So, that's is my form of discipline right now. ????
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#12 of 14 Old 06-05-2010, 03:47 PM
 
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Originally Posted by To-Fu View Post
Gordon Neufeld addresses the power issue directly in his Right Relationships / Power to Parent series. Here's more info:

http://www.oneskycindyleavitt.com/7-presentations.html
http://www.gordonneufeld.com/booksvideos.php ("Power to Parent")

The DVDs are prohibitively expensive, but you can probably borrow the for free from your library (or through interlibrary loan). They are truly transformative!

I have read his book "Hold on to your kids" and loved it, it felt like it was a missing piece which helped me connect everything I've learned so far about AP and GD.
I'd love to get my hands on Gordon Neufeld's DVDs, will check my library.

Joanna WAHM to DS 10/2007
You must be the change you wish to see - Ghandi
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#13 of 14 Old 06-05-2010, 10:21 PM
 
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I'm just not sure about how much consequence is appropriate at this age b/c she still seems so young. The other day she kept throwing water out of the tub with her toys and I kept telling her to stop. I took the toys away that she used to continue spilling water. Then she threw the WASHCLOTHS out of the tub and I proceeded to removed her from the tub. She had a fit but I felt it was a natural consequence. >>>>>

At her age, expect water to be spilled, it's fun If you want to minimize water out of the tub lower the water level, eventually baths won't be such a mess and then you'll miss it
I wouldn't start consequences for negative behavior but you definitely don't have to please her all the time. I like the book Playful Parenting for this age, it gives great suggestions to lighten those times when power struggles/tantrums come out. At that age being tired and hungry can make tantrums come quickly so make sure she's getting enough sleep and snacking often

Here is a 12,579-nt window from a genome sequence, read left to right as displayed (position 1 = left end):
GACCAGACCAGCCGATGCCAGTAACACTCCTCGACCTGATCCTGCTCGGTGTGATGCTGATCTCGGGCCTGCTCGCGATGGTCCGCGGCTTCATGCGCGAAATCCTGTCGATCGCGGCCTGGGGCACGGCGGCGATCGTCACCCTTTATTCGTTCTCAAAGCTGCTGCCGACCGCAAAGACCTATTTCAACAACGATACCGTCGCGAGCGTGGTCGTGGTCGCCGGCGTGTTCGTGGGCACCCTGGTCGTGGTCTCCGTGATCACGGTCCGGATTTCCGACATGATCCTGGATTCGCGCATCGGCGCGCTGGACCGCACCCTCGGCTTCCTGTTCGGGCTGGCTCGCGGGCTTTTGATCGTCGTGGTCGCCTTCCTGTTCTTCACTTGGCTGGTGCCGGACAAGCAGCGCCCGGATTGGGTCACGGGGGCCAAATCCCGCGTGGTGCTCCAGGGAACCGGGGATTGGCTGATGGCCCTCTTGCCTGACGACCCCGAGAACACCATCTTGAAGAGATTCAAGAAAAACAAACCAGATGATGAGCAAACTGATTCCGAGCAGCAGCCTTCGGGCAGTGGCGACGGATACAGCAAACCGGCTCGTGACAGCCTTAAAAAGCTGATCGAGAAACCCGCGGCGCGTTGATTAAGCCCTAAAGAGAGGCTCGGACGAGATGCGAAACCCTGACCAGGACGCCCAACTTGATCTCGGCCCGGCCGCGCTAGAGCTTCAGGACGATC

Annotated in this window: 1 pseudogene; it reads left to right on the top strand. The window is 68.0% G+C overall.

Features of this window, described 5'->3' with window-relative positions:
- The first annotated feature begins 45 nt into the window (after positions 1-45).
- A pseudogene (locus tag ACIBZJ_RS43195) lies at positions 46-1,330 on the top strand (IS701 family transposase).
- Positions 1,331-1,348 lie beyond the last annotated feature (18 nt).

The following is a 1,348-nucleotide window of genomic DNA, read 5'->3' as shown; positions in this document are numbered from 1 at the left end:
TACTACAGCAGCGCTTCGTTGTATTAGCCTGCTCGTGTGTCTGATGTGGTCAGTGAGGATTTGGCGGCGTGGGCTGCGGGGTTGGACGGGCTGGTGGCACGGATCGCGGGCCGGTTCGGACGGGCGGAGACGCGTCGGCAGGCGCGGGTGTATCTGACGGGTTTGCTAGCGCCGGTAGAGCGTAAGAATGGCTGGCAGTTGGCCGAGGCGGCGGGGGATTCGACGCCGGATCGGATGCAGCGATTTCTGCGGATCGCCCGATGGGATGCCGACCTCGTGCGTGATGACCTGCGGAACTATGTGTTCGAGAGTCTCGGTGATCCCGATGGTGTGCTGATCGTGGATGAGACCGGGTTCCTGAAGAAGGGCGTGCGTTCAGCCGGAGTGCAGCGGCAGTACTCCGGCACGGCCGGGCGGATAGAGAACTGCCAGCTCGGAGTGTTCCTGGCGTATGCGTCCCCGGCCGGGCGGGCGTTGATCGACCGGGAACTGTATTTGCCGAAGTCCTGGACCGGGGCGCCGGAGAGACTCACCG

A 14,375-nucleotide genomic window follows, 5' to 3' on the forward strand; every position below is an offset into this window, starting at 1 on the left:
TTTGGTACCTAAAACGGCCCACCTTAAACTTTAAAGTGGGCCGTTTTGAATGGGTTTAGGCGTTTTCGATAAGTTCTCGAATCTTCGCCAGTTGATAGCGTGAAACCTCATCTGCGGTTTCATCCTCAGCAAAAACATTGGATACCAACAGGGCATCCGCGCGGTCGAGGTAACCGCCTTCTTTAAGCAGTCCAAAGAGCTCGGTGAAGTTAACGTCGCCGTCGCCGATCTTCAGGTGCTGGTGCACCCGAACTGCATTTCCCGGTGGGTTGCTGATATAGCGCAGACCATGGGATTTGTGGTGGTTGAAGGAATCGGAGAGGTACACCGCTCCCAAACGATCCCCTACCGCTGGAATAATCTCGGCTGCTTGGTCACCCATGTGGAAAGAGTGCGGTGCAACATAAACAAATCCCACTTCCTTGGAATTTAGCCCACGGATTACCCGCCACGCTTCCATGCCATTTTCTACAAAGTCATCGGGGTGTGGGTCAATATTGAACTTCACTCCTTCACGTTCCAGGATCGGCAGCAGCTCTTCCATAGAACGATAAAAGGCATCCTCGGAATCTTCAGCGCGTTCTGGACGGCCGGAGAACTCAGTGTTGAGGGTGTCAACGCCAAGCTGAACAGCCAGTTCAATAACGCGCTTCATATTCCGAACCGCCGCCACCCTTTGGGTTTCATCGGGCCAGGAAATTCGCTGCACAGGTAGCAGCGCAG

Cathy mom to 13 y/o DD, 10 y/o DD, 7 y/o DS

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#14 of 14 Old 06-06-2010, 01:02 AM
 
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Originally Posted by LynnS6 View Post
One thing that really helped me at this age was the realization that I didn't have to satisfy her every want. In fact, I probably shouldn't do that. It wasn't my job to fix everything for them so they wouldn't whine/tantrum.

Instead, my job is to help my children to learn to manage their emotions. This is a life-long process, obviously. But my kids need to learn that they can have strong emotions and live through them. When they're feeling out of control, they need me to remain calm.
Just thought this bore repeating (re-posting). This is brilliant advice.